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Make music with Casita’s chorus

Join in Casita’s chorus by making music from your meeting place.

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You’ll need

  • Percussion instruments (optional)
  • Access to the internet

Before you begin

  • Use the safety checklist to help you plan and risk assess your activity. Additional help to carry out your risk assessment, including examples can be found here. Don’t forget to make sure all young people and adults involved in the activity know how to take part safely.
  • Make sure you’ll have enough adult helpers. You may need some parents and carers to help if you’re short on helpers.

Encanto tells the tale of an extraordinary family, the Madrigals, who live hidden in the mountains of Colombia. When the family had to flee from attackers, they found the candle of Alma, which created their home. Their home is called Casita and it’s a magical house for the family to live in. It’s located in a magical place called Encanto, which is bordered by high mountains. A new village has grown around the Casita, protected by the candle. The magic of the candle also gives everyone in the Madrigal family a unique gift to help them to serve the villagers. The gifts have been things like seeing into the future, super strength or the power to make people better with food. Every person in the family got their magical gift at the age of five, all except one, Mirabel. But when Mirabel discovers that the magic surrounding the Encanto is in danger and it might all fall down, Mirabel decides that she, the only ordinary Madrigal, might just be her exceptional family's last hope.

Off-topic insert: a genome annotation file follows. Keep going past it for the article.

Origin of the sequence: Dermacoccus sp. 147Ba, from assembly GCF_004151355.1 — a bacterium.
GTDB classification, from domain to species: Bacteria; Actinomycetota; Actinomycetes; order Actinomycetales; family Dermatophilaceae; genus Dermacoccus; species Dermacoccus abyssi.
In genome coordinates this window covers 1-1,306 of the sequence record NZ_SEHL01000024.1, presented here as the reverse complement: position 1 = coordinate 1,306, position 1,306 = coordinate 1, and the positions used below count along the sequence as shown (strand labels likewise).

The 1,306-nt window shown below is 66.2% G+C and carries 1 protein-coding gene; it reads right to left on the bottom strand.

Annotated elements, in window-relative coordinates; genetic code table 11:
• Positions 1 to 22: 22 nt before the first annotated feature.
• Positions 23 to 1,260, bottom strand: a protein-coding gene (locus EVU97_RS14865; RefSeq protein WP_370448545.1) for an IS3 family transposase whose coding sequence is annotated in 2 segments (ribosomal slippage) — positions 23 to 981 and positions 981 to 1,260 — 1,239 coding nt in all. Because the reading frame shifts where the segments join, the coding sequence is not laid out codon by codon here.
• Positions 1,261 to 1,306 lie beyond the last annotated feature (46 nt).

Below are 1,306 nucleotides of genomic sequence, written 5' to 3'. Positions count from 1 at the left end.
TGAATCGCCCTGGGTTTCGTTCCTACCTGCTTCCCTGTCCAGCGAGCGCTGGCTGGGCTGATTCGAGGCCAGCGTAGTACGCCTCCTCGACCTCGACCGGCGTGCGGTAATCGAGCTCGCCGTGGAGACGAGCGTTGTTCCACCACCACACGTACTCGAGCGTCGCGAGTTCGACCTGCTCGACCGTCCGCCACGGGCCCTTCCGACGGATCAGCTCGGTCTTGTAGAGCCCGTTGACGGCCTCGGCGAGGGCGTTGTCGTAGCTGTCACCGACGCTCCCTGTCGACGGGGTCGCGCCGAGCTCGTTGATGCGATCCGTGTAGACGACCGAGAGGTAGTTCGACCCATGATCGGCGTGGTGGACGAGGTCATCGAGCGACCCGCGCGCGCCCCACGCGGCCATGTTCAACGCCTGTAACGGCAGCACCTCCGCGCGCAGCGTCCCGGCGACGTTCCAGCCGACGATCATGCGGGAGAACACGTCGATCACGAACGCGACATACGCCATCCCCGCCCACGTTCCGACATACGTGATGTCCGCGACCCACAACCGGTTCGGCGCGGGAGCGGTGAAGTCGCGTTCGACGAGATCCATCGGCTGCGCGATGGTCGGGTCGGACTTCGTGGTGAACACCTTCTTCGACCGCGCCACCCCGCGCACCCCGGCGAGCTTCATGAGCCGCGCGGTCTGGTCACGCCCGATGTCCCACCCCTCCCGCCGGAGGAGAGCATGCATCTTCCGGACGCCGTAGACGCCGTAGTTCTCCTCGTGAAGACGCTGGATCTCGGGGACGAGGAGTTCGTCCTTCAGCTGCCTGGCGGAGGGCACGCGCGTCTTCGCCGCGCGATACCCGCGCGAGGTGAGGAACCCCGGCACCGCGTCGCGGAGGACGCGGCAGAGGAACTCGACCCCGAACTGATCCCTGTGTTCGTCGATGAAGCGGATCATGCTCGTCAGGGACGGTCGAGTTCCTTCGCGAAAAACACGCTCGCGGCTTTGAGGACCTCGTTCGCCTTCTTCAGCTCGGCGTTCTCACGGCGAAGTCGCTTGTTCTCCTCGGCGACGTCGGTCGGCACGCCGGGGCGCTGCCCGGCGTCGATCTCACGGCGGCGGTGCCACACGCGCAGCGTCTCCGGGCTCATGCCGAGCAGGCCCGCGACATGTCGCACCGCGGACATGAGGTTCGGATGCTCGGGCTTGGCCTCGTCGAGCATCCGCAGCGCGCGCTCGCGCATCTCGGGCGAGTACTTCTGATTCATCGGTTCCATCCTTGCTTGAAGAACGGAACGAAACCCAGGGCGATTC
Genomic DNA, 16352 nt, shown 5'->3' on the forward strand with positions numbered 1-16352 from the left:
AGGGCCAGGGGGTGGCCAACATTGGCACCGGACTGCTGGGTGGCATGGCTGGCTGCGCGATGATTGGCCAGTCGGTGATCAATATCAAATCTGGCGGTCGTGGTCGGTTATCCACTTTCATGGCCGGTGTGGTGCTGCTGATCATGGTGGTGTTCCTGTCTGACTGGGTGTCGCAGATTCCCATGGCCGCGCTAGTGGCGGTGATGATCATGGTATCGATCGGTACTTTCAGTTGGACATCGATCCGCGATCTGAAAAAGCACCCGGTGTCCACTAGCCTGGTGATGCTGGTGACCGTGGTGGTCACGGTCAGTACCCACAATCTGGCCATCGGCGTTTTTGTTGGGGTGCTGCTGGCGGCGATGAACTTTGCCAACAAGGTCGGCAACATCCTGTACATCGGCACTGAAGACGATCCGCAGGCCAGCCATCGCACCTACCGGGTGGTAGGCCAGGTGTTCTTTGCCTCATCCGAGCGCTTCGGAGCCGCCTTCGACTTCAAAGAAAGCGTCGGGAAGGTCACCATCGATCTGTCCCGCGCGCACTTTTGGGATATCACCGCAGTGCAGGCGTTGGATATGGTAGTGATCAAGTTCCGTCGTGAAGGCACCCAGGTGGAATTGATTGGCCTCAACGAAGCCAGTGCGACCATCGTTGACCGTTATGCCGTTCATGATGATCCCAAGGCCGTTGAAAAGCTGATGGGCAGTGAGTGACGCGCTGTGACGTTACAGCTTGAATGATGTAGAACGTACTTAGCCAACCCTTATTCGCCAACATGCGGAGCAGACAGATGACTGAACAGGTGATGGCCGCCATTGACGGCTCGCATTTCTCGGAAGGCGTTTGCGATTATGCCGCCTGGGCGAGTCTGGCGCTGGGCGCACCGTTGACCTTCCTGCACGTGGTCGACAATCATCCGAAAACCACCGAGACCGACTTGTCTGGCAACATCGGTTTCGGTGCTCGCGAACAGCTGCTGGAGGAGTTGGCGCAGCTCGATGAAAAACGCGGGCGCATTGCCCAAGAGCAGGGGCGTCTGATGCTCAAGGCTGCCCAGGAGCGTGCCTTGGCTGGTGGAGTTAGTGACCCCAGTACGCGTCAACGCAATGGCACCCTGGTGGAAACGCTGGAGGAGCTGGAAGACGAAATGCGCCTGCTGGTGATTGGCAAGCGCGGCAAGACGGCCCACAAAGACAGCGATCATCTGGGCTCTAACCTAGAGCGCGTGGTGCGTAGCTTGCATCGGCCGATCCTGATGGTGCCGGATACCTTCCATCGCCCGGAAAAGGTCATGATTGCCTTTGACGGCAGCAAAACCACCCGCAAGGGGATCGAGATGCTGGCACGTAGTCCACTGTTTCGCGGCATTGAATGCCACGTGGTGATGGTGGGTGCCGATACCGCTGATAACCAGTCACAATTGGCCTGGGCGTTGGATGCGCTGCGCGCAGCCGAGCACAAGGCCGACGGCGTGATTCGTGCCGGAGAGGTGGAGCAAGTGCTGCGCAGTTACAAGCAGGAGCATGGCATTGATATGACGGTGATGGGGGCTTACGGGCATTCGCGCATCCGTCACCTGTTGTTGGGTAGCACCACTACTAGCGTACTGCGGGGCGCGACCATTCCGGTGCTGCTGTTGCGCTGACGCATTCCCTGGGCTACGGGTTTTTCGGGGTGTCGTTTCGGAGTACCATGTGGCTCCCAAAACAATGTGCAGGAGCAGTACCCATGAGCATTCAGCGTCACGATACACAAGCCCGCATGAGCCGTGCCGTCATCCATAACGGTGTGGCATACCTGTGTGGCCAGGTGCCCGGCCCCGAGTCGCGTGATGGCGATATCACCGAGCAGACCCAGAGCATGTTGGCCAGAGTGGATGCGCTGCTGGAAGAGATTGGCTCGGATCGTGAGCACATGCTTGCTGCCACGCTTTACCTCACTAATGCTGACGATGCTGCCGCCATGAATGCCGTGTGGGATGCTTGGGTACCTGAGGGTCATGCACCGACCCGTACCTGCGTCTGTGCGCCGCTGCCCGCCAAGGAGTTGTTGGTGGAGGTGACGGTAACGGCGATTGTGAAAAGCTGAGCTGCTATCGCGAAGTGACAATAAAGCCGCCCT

Tell the story

  1. Ask everybody about the story of Encanto, remembering everyone in your group might not have seen it. You could chat about the Family Madrigal, how they help their village with their unique gifts to overcome challenges.
  2. Using a device connected to the internet, play the video ‘Family Madrigal’, or play 'Family Madrigal' from the Encanto playlist on a streaming platform. Ask everyone to listen carefully where do they think the music's rhythm or beat comes from?
  3. Talk about how the house, the Casita, provides some of the music for Mirabel to sing along to. The stairs move, the drawers and windows bang, the tiles rattle and Mirabel knocks on the doors to provide a rhythm or beat to the song.
  4. If you don’t have access to the internet or aren’t able to watch the video, you can go straight to step 4. You should talk about the magical house providing the music beat and rhythm for the family to sing along to. You could ask what young people think could help to make noise in a house. Their ideas may include the doors, windows, tiles or chairs moving.
Casita and the Madrigal Family
Casita and the Madrigal Family

Start the activity

  1. Gather everyone is a circle. Ask everyone whether they think their meeting place can help them to make music.
  2. Ask everyone to go around their meeting place and find things that make noise. Some ideas include:
  • Tapping on walls, tables, chairs or benches